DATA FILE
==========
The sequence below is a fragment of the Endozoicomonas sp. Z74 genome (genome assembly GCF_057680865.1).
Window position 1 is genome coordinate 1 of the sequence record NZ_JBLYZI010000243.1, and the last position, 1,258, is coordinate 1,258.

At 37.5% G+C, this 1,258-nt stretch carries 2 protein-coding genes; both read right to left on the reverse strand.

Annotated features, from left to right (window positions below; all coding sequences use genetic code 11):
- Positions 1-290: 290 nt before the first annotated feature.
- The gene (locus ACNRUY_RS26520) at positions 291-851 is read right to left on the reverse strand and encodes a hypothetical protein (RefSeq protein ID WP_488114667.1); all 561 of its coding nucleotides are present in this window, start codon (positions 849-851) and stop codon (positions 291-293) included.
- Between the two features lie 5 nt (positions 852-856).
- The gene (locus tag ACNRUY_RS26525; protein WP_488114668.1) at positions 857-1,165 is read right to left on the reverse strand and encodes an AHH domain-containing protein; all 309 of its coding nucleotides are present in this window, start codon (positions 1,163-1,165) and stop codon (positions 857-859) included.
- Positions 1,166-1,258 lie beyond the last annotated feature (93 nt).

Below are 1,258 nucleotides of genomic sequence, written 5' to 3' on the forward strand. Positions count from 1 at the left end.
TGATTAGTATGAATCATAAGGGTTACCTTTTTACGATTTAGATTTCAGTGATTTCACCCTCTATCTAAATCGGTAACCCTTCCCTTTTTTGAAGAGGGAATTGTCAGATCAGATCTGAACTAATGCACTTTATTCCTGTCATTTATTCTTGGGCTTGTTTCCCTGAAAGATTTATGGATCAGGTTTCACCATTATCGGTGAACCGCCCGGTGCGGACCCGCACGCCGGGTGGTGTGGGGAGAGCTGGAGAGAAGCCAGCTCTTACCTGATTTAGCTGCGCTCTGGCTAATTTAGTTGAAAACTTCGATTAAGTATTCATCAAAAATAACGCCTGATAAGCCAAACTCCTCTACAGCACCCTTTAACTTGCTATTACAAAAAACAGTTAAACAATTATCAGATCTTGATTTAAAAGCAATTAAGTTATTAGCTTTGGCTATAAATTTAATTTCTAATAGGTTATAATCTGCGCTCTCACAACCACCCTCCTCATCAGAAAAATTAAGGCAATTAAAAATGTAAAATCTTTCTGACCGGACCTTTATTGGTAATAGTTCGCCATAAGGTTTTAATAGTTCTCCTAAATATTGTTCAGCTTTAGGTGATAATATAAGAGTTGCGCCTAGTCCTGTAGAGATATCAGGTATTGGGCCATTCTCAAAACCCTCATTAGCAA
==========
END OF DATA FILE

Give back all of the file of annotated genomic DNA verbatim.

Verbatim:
The sequence below is a fragment of the Endozoicomonas sp. Z74 genome (genome assembly GCF_057680865.1).
Window position 1 is genome coordinate 1 of the sequence record NZ_JBLYZI010000243.1, and the last position, 1,258, is coordinate 1,258.

At 37.5% G+C, this 1,258-nt stretch carries 2 protein-coding genes; both read right to left on the reverse strand.

Annotated features, from left to right (window positions below; all coding sequences use genetic code 11):
- Positions 1-290: 290 nt before the first annotated feature.
- The gene (locus ACNRUY_RS26520) at positions 291-851 is read right to left on the reverse strand and encodes a hypothetical protein (RefSeq protein ID WP_488114667.1); all 561 of its coding nucleotides are present in this window, start codon (positions 849-851) and stop codon (positions 291-293) included.
- Between the two features lie 5 nt (positions 852-856).
- The gene (locus tag ACNRUY_RS26525; protein WP_488114668.1) at positions 857-1,165 is read right to left on the reverse strand and encodes an AHH domain-containing protein; all 309 of its coding nucleotides are present in this window, start codon (positions 1,163-1,165) and stop codon (positions 857-859) included.
- Positions 1,166-1,258 lie beyond the last annotated feature (93 nt).

Below are 1,258 nucleotides of genomic sequence, written 5' to 3' on the forward strand. Positions count from 1 at the left end.
TGATTAGTATGAATCATAAGGGTTACCTTTTTACGATTTAGATTTCAGTGATTTCACCCTCTATCTAAATCGGTAACCCTTCCCTTTTTTGAAGAGGGAATTGTCAGATCAGATCTGAACTAATGCACTTTATTCCTGTCATTTATTCTTGGGCTTGTTTCCCTGAAAGATTTATGGATCAGGTTTCACCATTATCGGTGAACCGCCCGGTGCGGACCCGCACGCCGGGTGGTGTGGGGAGAGCTGGAGAGAAGCCAGCTCTTACCTGATTTAGCTGCGCTCTGGCTAATTTAGTTGAAAACTTCGATTAAGTATTCATCAAAAATAACGCCTGATAAGCCAAACTCCTCTACAGCACCCTTTAACTTGCTATTACAAAAAACAGTTAAACAATTATCAGATCTTGATTTAAAAGCAATTAAGTTATTAGCTTTGGCTATAAATTTAATTTCTAATAGGTTATAATCTGCGCTCTCACAACCACCCTCCTCATCAGAAAAATTAAGGCAATTAAAAATGTAAAATCTTTCTGACCGGACCTTTATTGGTAATAGTTCGCCATAAGGTTTTAATAGTTCTCCTAAATATTGTTCAGCTTTAGGTGATAATATAAGAGTTGCGCCTAGTCCTGTAGAGATATCAGGTATTGGGCCATTCTCAAAACCCTCATTAGCAA